A federal three-judg-panel has given California until the middle of April to reduce is prison population to about 137 percent of capacity. But Brown is basing several items in his budget on the assumption California will get a two-year extension of that deadline. Brown has long maintained the state has done enough to reduce prison overcrowding.
“I’m doing everything I can to maintain the laws that we have," Brown said. "But where the court is absolutely insistent, you know, I respond. And that’s what we’re doing.”
Brown is allocating $81 million toward programs that reduce recidivism. He said that money will have to be reconsidered if the extension is not granted.
Attorney Michael Bien represents inmates in the case that led to the population reduction order. He said his side does not support a two-year extension.
“The prisons remain severely overcrowded and dangerous," he said. "Prisons are unable to deliver constitutional medical mental health care. There are substantial problems with crowding that continue. And, what’s very concerning is the population is back edging up. In other words, crowding is getting worse.”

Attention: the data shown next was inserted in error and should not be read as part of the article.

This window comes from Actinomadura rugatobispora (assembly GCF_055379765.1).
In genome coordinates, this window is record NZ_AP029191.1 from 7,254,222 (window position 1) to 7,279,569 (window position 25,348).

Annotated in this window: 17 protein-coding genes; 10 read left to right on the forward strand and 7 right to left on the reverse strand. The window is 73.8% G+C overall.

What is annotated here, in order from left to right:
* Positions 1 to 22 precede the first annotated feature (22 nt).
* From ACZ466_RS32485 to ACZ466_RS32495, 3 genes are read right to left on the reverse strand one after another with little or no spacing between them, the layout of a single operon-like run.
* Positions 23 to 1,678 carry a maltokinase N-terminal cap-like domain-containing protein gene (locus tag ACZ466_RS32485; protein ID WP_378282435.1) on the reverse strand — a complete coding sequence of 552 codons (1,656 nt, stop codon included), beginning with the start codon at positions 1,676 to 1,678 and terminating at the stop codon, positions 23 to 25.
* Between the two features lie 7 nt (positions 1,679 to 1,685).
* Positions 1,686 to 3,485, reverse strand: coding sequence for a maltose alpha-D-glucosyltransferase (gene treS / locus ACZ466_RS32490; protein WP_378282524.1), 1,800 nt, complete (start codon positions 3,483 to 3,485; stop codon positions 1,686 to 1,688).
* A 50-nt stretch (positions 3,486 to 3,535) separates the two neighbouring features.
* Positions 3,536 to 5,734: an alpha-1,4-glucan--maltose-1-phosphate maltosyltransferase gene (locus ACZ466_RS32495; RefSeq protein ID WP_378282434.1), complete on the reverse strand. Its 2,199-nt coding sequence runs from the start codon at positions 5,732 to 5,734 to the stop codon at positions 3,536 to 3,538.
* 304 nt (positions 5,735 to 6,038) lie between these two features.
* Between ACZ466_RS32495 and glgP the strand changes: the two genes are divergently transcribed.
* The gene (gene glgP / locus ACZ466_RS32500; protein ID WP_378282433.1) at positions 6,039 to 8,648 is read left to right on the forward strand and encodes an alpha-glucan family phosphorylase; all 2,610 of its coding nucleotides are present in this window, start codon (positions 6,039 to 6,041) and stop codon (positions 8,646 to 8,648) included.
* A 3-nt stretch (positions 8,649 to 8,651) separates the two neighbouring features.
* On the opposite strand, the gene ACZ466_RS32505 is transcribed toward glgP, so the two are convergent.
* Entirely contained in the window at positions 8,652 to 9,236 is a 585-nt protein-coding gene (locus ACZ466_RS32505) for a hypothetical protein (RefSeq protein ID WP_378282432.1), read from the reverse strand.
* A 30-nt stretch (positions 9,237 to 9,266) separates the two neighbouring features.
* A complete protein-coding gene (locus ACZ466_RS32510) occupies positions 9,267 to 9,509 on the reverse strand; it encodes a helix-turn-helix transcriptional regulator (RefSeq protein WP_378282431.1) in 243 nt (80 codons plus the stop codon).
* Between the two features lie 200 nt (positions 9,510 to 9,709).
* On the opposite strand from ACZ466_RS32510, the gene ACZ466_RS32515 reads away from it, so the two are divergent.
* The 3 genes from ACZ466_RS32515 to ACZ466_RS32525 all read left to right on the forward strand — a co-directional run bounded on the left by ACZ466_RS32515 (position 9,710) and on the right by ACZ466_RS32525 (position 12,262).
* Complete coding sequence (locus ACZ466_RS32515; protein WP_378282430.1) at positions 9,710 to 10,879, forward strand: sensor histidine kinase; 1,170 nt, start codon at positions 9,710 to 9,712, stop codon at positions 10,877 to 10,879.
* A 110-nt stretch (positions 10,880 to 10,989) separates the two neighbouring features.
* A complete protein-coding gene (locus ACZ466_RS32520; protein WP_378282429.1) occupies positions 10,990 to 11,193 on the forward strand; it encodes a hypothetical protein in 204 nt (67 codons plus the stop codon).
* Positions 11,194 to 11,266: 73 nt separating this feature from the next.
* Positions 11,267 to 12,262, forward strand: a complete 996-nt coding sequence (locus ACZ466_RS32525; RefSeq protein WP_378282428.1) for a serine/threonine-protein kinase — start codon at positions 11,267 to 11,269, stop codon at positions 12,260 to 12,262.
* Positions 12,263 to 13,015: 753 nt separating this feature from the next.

Bien said the prisons are nearing 150 percent of capacity. Prison officials say the population currently stands at 145 percent of capacity.
The state will immediately begin paroling more low-risk inmates. But corrections officials acknowledge that won’t be enough to comply with the court’s order.
Four months after Governor Jerry Brown and Democratic lawmakers announced “emergency drought legislation,” the vast majority of the money sits untouched.
School districts, teachers and state taxpayers will each chip in more money to stabilize the California State Teachers Retirement System under a measure signed Tuesday by Governor Jerry Brown.
Democrats are lauding the passage of California’s $156 billion budget while Republicans say state spending is becoming excessive.
California Governor Jerry Brown and Democratic legislative leaders say they’ve reached a final budget deal.
California Governor Jerry Brown and Democratic legislative leaders have yet to announce a state budget deal – even though many of their compromises have been ratified by a joint Senate-Assembly conference committee
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